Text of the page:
He was also a great Victorian in another sense. Like Shaftesbury, like Gladstone, like his own early mentor William Temple, he carried his Christianity into every area of life, whether public or private. It had not, however, come easily. His natural tendency - evident still in his mid-nineties - was that of an active and questing intellect seeking an intelligible faith rather than a natural faith seeking intellectual justification. His greatest service at Geelong lay in the education of boys to a sense of responsibility for others and to a sensitive awareness of the needs of the world in which many of them were to play leading parts.
When his long reign at Geelong was coming to a close, there were those who would have liked him to take orders and perhaps become a bishop. In fact, even before it ended, he was appointed Chairman of the Australian Broadcasting Commission (later Corporation); and, though he was somewhat abruptly replaced after six years in that office, during which he had striven for high moral and artistic standards and for necessary independence in the face of inexorable commercial interest and governmental interference, there were still many years ahead in which he went on working and inspiring others in a wide range of fields. But in his heart he never really left the school that he had taken by storm in 1930.
He inherited what can fairly be called a good school, and he left it a great one. His successors Tommy Garnett (former Master of Marlborough), Charles Fisher (a son of Darling's second headmaster at Repton, like Temple a future Archbishop of Canterbury), and John Lewis (now Head Master at Eton) made important additions - including girls - but on the basis of Darling's heroic work from 1930 to 1961.
James Darling was the son of Augustine Darling, who ran a preparatory school at Tonbridge, and a Scottish mother of strong character and principle, nee Jane Nimmo. At Repton, as a scholar, he first knew Temple and in the classroom was inspired by Victor Gollancz's passionate and radical idealism and by the historians L.A. Burd and D.C. Somervell. Geoffrey Fisher's legacy was perhaps a delayed one, in the practicalities of administration.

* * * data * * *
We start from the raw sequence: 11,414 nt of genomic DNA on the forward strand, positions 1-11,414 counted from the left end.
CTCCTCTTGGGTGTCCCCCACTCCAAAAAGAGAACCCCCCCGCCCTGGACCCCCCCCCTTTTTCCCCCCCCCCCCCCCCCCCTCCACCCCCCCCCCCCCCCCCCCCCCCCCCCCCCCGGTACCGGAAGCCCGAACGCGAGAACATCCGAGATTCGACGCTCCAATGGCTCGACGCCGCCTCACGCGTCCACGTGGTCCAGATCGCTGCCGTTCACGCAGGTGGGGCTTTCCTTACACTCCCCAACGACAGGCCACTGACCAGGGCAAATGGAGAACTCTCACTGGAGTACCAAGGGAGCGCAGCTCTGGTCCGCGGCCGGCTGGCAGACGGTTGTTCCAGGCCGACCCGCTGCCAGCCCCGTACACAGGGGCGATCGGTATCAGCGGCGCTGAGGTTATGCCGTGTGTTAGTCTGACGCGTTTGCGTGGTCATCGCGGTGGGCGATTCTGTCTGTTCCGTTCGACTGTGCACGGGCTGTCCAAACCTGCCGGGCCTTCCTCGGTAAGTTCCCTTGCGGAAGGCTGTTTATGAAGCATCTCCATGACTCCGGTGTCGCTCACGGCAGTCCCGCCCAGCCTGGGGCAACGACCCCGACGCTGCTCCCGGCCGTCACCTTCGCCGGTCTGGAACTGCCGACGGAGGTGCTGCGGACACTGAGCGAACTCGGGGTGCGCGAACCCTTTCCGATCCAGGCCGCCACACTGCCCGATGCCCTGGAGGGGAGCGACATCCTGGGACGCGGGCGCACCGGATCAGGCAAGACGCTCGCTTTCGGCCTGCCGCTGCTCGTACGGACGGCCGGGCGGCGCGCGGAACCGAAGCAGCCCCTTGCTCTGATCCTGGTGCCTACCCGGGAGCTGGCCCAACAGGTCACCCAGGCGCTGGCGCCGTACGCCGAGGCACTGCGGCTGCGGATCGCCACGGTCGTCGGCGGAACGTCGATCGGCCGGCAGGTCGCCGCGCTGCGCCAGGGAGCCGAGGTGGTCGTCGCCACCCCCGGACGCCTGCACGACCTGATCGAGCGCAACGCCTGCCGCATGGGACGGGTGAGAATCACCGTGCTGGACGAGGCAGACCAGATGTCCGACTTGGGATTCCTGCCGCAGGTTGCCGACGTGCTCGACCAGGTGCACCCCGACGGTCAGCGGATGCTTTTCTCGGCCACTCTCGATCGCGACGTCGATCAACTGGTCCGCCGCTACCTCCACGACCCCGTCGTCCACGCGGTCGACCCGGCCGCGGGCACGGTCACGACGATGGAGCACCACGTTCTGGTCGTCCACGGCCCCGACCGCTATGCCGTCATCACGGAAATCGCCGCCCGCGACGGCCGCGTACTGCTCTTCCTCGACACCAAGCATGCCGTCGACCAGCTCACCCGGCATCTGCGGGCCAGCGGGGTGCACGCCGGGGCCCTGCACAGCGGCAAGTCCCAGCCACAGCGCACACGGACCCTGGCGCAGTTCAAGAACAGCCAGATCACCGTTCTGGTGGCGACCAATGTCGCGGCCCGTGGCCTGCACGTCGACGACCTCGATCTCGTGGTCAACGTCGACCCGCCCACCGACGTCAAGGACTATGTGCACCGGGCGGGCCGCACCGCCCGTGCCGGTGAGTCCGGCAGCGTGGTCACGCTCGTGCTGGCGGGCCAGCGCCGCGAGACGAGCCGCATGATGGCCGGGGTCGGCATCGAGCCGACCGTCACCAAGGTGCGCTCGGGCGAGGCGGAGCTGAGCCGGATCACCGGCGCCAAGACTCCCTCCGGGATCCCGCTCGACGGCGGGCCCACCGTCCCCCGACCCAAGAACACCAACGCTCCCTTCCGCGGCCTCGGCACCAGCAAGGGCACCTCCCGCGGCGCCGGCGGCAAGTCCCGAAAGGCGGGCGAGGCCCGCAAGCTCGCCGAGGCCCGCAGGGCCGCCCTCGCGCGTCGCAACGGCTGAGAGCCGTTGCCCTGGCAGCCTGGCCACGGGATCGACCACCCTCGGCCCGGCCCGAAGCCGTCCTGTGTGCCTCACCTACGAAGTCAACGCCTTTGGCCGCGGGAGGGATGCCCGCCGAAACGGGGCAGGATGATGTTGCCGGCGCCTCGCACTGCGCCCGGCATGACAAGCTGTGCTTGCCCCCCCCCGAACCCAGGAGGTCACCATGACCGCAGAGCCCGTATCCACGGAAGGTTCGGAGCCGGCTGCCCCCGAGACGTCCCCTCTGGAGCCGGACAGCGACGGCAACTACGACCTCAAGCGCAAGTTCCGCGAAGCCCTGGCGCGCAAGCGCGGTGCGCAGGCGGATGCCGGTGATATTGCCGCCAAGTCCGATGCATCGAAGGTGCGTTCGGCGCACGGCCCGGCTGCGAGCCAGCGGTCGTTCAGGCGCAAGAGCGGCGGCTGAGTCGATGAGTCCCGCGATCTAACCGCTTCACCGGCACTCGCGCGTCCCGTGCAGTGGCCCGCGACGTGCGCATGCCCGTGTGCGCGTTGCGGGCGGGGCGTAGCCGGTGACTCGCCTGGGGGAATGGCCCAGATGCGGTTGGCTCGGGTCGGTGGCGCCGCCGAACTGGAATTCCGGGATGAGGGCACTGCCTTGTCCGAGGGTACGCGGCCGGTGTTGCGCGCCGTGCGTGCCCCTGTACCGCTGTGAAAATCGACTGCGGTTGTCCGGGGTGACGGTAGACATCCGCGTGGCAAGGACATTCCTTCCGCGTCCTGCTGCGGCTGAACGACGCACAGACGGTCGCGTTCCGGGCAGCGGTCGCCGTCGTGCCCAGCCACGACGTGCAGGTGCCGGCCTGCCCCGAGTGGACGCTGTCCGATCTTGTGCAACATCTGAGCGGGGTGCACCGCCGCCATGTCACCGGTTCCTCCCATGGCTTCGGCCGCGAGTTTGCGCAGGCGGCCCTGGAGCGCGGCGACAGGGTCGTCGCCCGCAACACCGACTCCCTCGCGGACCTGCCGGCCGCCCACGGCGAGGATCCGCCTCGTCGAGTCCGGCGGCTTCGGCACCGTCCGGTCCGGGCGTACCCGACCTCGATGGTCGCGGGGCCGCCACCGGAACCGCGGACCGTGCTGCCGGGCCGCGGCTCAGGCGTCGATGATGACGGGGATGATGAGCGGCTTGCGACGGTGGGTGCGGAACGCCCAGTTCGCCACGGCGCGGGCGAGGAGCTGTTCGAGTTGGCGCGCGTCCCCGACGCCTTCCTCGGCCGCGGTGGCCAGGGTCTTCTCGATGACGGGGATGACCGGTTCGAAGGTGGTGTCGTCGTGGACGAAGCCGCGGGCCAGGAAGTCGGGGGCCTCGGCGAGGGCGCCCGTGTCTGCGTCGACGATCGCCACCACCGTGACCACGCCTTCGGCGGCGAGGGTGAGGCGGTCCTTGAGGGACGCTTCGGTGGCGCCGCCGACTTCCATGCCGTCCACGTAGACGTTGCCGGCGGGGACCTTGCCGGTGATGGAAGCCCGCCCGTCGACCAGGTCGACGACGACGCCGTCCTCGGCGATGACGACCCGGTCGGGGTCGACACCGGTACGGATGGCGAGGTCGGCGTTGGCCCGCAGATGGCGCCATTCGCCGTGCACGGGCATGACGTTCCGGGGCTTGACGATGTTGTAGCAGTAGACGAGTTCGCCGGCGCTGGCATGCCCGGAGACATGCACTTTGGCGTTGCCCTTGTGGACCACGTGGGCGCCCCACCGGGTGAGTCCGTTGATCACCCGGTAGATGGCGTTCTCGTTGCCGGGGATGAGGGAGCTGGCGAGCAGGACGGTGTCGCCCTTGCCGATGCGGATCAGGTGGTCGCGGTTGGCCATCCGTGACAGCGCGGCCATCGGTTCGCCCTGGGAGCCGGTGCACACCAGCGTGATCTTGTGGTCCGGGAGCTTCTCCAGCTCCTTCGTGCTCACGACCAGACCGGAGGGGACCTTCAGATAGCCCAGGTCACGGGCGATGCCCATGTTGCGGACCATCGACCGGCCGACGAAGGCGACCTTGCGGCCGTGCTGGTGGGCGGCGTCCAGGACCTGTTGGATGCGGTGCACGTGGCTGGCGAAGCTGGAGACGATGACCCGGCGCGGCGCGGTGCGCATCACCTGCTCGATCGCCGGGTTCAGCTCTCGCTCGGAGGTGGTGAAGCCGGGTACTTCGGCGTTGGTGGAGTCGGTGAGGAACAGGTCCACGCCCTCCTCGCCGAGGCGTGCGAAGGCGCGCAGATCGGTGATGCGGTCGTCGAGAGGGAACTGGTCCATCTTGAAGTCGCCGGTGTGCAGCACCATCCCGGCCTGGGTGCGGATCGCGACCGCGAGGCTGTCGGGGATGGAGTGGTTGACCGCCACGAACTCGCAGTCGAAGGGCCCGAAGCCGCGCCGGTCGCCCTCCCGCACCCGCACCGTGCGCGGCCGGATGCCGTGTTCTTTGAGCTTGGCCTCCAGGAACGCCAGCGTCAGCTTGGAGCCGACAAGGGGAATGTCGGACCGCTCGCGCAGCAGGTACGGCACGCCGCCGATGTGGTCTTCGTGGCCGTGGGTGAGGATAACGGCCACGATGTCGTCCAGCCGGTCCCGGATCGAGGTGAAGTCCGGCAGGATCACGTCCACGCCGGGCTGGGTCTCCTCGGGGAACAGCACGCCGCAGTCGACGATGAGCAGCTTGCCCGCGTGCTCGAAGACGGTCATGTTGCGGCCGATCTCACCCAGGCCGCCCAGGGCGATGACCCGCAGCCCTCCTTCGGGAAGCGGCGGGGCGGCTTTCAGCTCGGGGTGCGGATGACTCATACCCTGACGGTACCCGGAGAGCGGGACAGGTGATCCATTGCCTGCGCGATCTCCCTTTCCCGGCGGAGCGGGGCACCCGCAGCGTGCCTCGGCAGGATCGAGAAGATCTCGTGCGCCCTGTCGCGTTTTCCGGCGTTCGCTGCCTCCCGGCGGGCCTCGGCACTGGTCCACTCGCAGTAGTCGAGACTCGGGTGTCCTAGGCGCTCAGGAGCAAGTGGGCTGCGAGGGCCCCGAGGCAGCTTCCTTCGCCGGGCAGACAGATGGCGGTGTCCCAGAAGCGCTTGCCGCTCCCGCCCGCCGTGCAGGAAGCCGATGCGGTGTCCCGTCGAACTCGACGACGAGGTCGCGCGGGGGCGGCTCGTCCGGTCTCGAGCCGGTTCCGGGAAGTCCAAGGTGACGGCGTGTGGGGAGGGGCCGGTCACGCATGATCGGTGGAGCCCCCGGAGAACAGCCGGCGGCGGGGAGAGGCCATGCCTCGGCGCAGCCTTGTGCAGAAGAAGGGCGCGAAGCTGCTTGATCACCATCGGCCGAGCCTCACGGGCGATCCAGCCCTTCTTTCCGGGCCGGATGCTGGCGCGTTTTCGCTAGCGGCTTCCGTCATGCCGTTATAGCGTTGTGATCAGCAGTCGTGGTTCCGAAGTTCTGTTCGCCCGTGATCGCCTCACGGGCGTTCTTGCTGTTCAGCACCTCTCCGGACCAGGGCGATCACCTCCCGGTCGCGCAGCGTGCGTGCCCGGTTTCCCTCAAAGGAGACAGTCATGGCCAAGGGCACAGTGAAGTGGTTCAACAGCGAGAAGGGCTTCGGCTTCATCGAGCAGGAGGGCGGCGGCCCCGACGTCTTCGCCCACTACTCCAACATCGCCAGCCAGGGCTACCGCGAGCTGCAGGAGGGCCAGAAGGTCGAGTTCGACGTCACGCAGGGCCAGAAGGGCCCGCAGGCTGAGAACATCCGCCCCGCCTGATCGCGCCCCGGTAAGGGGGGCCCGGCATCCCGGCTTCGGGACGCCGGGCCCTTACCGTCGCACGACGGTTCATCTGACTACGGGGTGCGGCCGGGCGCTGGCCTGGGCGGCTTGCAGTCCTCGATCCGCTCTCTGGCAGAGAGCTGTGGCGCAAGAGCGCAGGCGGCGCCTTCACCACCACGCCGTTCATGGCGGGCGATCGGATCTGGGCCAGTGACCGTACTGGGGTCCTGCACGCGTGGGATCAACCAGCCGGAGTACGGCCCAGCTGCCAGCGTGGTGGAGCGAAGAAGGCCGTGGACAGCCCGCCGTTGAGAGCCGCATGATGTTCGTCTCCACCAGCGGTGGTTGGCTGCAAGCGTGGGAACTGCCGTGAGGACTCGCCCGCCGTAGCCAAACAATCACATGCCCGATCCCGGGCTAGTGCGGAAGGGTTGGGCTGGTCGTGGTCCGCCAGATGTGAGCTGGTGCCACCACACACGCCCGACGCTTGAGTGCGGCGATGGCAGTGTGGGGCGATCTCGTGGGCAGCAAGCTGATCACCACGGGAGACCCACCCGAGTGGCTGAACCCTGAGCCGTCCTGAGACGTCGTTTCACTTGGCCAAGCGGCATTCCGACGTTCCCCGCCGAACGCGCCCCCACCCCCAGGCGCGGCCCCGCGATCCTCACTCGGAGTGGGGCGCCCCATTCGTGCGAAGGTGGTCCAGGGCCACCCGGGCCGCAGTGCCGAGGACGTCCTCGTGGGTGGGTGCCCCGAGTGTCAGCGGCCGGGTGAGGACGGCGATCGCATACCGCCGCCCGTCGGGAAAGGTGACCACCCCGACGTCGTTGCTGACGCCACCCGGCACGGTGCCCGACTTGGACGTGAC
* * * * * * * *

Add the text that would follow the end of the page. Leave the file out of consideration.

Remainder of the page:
After war and post-war service as a Second Lieutenant in the Royal Field Artillery in France and occupied Germany in 1918-19, he read (with distinction) the shortened school of Modern History at Oriel College, Oxford, and in 1921 began to teach at Merchant Taylors' School, Liverpool, coming again within the orbit of Temple, now Bishop of Manchester, who became a close friend.
In 1924 he moved to Charterhouse and the influence of perhaps the most famous headmaster of the day, Frank Fletcher. He became president of the local branch of the Labour Party at Godalming. In 1929 he led a party of English public schoolboys on a tour of New Zealand and Australia, where he was favourably noticed in Melbourne as a compelling speaker and one who could lead young men by a combination of charm, intellect, and idealism. This tour was the immediate background to the Geelong appointment, but the choice of a young bachelor of pink political persuasion over the heads of safer candidates was courageous and far-sighted.
He took over early in the Depression. Boys were involved in relief work in Geelong, and employment was given to many who would otherwise have been without work in those dark days. Thus through the 1930s some remarkable buildings were achieved, including music and art schools; there were Shakespearean and other drama productions including pageant-plays, involving every boy, such as The Dynasts of Thomas Hardy and dramatisations of the fifth book of the Aeneid and of the Bible. Music, art, and the manual crafts were similarly brought in from the peripheries of the curriculum, and, when three of his early pupils were awarded Rhodes scholarships of whom n 1938 Michael Thwaites won the Newdigate Prize for Poetry at Oxford and James Mann topped England in the Bar finals, even those sceptical of Darling's Renaissance-style approach had to admit that Geelong Grammar was achieving spectacular results in new fields to match the rowing Blues that had hitherto done most to make it famous overseas.